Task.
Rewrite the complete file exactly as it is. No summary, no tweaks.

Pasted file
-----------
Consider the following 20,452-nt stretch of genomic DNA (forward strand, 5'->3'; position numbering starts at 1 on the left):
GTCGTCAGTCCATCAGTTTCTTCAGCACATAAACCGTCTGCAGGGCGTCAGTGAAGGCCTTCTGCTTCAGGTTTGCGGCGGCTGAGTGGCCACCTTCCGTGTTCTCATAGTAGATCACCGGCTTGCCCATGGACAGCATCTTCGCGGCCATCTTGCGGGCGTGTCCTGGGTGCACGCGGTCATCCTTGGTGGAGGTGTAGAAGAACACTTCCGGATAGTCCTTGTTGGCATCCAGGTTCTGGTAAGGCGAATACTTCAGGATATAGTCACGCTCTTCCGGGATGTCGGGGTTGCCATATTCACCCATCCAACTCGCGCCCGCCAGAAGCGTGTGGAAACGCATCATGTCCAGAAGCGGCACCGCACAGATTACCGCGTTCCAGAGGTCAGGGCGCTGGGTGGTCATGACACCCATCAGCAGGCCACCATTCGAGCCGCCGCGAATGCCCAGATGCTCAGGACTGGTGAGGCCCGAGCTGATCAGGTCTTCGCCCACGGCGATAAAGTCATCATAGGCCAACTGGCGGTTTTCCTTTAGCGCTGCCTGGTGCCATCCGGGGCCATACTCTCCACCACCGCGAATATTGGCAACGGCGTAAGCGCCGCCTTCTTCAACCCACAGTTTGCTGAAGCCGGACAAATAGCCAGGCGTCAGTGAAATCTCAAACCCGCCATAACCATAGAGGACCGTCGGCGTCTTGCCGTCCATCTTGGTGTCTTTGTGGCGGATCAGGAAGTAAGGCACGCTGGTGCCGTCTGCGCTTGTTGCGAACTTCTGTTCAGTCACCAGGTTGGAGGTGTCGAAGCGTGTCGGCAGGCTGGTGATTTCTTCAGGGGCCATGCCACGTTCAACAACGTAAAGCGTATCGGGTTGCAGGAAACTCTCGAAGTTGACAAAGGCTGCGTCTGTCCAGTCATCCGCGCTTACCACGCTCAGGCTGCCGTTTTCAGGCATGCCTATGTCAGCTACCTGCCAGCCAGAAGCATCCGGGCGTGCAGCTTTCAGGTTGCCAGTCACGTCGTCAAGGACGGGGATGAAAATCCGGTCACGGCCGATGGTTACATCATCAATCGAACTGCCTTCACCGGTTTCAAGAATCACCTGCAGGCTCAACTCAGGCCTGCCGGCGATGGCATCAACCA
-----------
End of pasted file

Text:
Consider the following 20,452-nt stretch of genomic DNA (forward strand, 5'->3'; position numbering starts at 1 on the left):
GTCGTCAGTCCATCAGTTTCTTCAGCACATAAACCGTCTGCAGGGCGTCAGTGAAGGCCTTCTGCTTCAGGTTTGCGGCGGCTGAGTGGCCACCTTCCGTGTTCTCATAGTAGATCACCGGCTTGCCCATGGACAGCATCTTCGCGGCCATCTTGCGGGCGTGTCCTGGGTGCACGCGGTCATCCTTGGTGGAGGTGTAGAAGAACACTTCCGGATAGTCCTTGTTGGCATCCAGGTTCTGGTAAGGCGAATACTTCAGGATATAGTCACGCTCTTCCGGGATGTCGGGGTTGCCATATTCACCCATCCAACTCGCGCCCGCCAGAAGCGTGTGGAAACGCATCATGTCCAGAAGCGGCACCGCACAGATTACCGCGTTCCAGAGGTCAGGGCGCTGGGTGGTCATGACACCCATCAGCAGGCCACCATTCGAGCCGCCGCGAATGCCCAGATGCTCAGGACTGGTGAGGCCCGAGCTGATCAGGTCTTCGCCCACGGCGATAAAGTCATCATAGGCCAACTGGCGGTTTTCCTTTAGCGCTGCCTGGTGCCATCCGGGGCCATACTCTCCACCACCGCGAATATTGGCAACGGCGTAAGCGCCGCCTTCTTCAACCCACAGTTTGCTGAAGCCGGACAAATAGCCAGGCGTCAGTGAAATCTCAAACCCGCCATAACCATAGAGGACCGTCGGCGTCTTGCCGTCCATCTTGGTGTCTTTGTGGCGGATCAGGAAGTAAGGCACGCTGGTGCCGTCTGCGCTTGTTGCGAACTTCTGTTCAGTCACCAGGTTGGAGGTGTCGAAGCGTGTCGGCAGGCTGGTGATTTCTTCAGGGGCCATGCCACGTTCAACAACGTAAAGCGTATCGGGTTGCAGGAAACTCTCGAAGTTGACAAAGGCTGCGTCTGTCCAGTCATCCGCGCTTACCACGCTCAGGCTGCCGTTTTCAGGCATGCCTATGTCAGCTACCTGCCAGCCAGAAGCATCCGGGCGTGCAGCTTTCAGGTTGCCAGTCACGTCGTCAAGGACGGGGATGAAAATCCGGTCACGGCCGATGGTTACATCATCAATCGAACTGCCTTCACCGGTTTCAAGAATCACCTGCAGGCTCAACTCAGGCCTGCCGGCGATGGCATCAACCA